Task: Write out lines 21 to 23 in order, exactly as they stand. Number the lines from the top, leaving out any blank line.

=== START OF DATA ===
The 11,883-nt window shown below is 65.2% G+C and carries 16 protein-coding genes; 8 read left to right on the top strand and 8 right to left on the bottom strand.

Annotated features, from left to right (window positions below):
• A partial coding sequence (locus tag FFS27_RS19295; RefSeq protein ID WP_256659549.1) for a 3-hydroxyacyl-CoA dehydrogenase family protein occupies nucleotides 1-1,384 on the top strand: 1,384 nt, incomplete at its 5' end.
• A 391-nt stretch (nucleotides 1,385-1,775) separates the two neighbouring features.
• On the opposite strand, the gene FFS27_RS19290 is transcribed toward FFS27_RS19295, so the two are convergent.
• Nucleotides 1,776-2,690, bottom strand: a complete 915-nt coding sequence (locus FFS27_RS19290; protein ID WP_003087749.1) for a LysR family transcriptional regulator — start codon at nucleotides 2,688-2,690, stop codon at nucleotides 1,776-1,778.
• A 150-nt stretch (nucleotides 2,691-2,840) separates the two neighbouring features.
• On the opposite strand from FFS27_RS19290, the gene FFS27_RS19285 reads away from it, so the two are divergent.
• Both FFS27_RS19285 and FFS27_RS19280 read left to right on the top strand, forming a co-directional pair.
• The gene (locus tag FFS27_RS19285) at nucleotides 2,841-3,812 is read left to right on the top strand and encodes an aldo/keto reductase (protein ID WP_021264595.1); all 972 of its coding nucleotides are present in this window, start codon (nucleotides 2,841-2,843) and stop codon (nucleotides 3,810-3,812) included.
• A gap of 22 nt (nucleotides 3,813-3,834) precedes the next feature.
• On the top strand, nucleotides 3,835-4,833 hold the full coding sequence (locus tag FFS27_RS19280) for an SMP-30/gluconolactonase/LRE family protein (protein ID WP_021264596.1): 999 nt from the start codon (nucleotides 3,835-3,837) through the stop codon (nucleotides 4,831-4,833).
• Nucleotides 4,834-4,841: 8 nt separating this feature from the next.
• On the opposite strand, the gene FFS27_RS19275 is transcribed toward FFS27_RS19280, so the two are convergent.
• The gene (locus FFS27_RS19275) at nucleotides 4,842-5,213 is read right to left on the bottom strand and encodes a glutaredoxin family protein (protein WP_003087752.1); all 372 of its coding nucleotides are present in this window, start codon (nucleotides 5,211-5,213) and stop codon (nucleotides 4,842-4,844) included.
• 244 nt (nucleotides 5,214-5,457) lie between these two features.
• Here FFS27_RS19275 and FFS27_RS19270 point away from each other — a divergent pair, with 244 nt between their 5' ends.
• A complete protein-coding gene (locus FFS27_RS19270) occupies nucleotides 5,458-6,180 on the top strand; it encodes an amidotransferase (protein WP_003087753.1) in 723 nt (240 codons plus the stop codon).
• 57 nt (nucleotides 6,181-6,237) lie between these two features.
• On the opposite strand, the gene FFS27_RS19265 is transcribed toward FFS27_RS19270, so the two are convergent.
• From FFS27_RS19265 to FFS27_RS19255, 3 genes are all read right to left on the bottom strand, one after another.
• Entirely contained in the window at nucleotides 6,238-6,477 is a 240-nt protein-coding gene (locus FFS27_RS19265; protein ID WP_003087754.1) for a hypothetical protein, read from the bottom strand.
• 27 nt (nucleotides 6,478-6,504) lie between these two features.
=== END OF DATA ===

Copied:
• From FFS27_RS19265 to FFS27_RS19255, 3 genes are all read right to left on the bottom strand, one after another.
• Entirely contained in the window at nucleotides 6,238-6,477 is a 240-nt protein-coding gene (locus FFS27_RS19265; protein ID WP_003087754.1) for a hypothetical protein, read from the bottom strand.
• 27 nt (nucleotides 6,478-6,504) lie between these two features.